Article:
1. Ashrynn
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    Ashrynn Active Member

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    Right off the bat?

    Discussion in 'General Writing' started by Ashrynn, Jun 6, 2011.

    So I changed the plot of the story I'm writing and although I don't want to get too far into it I am starting it off with the main character being dumped one week prior to the start.

    I don't want to use flash backs, so I started with her speaking in the first paragraph and the next two go briefly into the person she loved and their break-up before continuing.

    Is this a solid way of drawing attention from the reader without making thinds too 'un-readable'? I think I did it well >.<?
     
  2. Irontrousers
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    Irontrousers Member

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    If you did it well, then it will work.
    If you didn't, then it won't.
     
  3. Ashrynn
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    Ashrynn Active Member

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    A point so good that you can't argue it I guess?

    Hrmmm....

    I'm going to right it out, chapter by chapter and when I finish one chapter type it up and work it out.

    I find that while writing there is something I wanted to add that I didn't and since I don't want to get all messed up I'm taking down notes as I write.
     
  4. Gigi_GNR
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    Gigi_GNR Guys, come on. WAFFLE-O. Contributor

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    I think that will set the tone of the story and draw the reader in.
     
  5. Ashrynn
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    Ashrynn Active Member

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    Thank You Doctor Who Fan!
     
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  6. popsicledeath
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    popsicledeath Banned

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    Ground the information into the experiences and reactions of the MC. Make her feel like a person who was recently dumped, not a person who stands dumbly as a writer explains her history.
     
  7. Gigi_GNR
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    Gigi_GNR Guys, come on. WAFFLE-O. Contributor

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    You're welcome! :D
     
  8. Ashrynn
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    Ashrynn Active Member

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    I was able to get through the chapter and I'm going to type it up tonight when I get back home. I do think I was able to capture the right emotional tone for the moment.

    It's a bit difficult because I need to make it something people feel and at the same time I can't make it so that it's "emo".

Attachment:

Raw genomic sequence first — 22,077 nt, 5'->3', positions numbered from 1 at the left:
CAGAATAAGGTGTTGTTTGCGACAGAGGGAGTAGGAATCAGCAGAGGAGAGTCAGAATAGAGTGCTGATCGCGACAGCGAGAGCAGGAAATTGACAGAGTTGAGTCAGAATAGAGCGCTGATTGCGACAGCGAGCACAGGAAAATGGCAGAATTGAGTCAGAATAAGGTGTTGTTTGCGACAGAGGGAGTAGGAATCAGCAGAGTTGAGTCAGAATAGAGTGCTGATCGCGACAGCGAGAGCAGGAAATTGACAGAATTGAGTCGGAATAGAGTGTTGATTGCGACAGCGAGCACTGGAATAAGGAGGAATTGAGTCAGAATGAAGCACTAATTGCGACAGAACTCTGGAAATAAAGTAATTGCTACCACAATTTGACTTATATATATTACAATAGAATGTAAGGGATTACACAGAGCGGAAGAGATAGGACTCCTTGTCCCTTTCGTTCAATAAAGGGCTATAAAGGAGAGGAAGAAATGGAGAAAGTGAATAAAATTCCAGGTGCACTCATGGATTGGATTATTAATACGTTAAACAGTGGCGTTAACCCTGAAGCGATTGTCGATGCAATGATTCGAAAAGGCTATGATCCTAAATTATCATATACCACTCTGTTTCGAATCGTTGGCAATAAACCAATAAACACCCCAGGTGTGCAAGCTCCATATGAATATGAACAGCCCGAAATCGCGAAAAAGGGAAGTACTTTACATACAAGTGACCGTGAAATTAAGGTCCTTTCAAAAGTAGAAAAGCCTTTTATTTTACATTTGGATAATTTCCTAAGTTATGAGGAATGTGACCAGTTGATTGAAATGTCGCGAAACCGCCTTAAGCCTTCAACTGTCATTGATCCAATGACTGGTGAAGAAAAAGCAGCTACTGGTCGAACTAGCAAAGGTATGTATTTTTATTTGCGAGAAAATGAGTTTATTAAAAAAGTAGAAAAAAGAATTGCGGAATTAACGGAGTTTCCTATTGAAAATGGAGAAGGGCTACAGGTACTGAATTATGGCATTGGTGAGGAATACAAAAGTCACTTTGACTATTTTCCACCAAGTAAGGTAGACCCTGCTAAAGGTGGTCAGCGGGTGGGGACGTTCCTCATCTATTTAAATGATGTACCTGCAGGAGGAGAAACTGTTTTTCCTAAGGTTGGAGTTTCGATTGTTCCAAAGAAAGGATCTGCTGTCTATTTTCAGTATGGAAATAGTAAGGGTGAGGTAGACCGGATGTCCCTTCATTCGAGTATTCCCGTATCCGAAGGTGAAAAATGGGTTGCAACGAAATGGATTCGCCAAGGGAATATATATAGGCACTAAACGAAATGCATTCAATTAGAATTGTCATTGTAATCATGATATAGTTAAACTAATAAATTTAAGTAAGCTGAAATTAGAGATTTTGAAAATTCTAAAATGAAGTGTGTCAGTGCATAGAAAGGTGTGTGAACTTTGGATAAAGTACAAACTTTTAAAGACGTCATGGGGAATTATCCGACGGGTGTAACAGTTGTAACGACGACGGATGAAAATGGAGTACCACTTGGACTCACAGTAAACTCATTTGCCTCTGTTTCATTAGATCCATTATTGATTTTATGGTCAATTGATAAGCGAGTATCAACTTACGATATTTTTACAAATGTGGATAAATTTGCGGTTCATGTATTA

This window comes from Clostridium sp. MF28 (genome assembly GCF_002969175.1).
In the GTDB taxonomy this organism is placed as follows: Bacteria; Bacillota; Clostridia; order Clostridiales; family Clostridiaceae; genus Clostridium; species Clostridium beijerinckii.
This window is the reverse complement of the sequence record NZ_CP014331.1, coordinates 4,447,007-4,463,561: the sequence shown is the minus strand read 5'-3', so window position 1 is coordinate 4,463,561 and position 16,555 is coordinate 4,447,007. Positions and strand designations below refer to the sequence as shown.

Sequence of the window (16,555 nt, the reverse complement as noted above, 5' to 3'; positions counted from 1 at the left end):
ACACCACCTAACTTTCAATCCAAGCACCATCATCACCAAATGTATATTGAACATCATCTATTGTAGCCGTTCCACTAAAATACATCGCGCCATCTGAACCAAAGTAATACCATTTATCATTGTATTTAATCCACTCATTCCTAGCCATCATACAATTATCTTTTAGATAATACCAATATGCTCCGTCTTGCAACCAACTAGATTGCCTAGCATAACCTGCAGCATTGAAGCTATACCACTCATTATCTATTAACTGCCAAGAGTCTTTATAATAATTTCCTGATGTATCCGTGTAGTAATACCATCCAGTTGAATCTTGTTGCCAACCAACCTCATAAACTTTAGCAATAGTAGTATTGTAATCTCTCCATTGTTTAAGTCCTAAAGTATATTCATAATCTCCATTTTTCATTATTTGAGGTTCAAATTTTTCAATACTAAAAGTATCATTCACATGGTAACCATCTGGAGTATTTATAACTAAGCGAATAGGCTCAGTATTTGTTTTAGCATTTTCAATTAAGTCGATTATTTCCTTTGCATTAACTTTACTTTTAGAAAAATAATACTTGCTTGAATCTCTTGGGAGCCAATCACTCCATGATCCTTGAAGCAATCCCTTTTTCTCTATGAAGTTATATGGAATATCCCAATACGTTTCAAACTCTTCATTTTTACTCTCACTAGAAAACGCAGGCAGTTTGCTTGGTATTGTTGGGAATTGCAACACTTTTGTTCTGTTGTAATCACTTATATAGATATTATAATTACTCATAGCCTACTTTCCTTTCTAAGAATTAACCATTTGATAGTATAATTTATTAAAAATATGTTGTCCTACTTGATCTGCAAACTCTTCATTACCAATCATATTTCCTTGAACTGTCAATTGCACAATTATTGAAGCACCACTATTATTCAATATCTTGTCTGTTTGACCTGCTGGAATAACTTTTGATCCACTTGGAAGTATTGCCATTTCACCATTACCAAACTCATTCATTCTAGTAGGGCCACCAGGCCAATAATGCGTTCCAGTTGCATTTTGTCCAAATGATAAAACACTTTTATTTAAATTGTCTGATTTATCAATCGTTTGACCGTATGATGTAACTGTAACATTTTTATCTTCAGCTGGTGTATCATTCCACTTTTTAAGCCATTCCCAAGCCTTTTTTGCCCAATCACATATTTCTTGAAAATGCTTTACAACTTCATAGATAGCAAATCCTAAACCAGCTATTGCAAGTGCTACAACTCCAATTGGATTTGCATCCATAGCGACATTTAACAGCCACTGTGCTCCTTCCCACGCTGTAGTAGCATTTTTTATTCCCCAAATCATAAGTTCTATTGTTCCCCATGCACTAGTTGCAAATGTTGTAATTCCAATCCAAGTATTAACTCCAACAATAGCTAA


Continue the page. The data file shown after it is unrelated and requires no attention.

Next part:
Had to throw in some dialogue and it wrapped up right I'd say!
     
  9. WriterDude
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    WriterDude Contributing Member Contributor

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    I'm not a bif fan of romance, but if you want my advice, just write it the way you want. you can always change it later if you think it will be better. Also, get someone outside your family and friends to test read it. (family and friends are the worst critics, as they usually say it's good just to spare your feelings. No one wants to tell their partner their hard work sucks.)
     
  10. Ashrynn
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    Ashrynn Active Member

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    It's unfortunate, but I don't know if I can trust anyone(even family or friends) to read my work.

    Honestly, due to the nature of what I'm writing I feel embarrassed if someone who knows me reads it...
     
  11. WriterDude
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    WriterDude Contributing Member Contributor

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    That is a problem, I agree. What about some co-workers? Relatives? If you are worried about your work, you can give them a small part of it. If they want more, that's a great sign. Or you can give it to someone in your family and ask them to be honest. But even they say they will be honest, I wouldn't trust them too much. It has nothing to do with them, of course, but they might not be too honest without even being aware of it.

    Not sure what to do about the embarrassment part, though. But if it helps, I would think most people are embarrassed to let someone read their work. If you have spent a lot of time and effort to write something, you really want it to be successful. Many people never try to publish a finished manuscript in fear of having it rejected, and even if it is published, they might not think it's "good enough". I guess the best thing is to take a chance and get it out there. Even if the story is sensitive, the hard part can be to get it out to the public. Once it's out there, it might not be as bad as you feared. Might. You won't know until it's out there, and by then it's too late. Sorry, it's two in the morning, so I can only hope I make sense. I mean it well, though. ;)
     
  12. Glimpse
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    Glimpse Member

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    Hope I'm not intruding, but...

    Yes, it's a totally legitimate way of starting the story if you keep it short and sweet. To expand on that: I don't know the plot of the story you're writing (not a big fan of conventional romances myself --with a few exceptions), but I do know that pacing is incredibly important in emotional stories (i.e. romances), and one of the best ways to control pacing is by using paragraph lengths and so on. It's not important for me here to know what the story's about, but three paragraphs as exposition to the ex-lover works well if you're trying to say that she's moved on, as in the lover isn't something to dwell on for too long and you're just using him as a bit of exposition. Unless of course, the three paragraphs themselves are written to be strong, emotionally speaking, in which case it seems a bit too little, considering the protagonist is still emotionally attached to the ex. Basically, what I'm saying is that it all depends on the plot. I'd expand further on each scenario (still pining over lost love/gotten over it/etc), but I'm not too keen on writing out every possible way these paragraphs could be written. It would help if you could explain the basic premise of the story.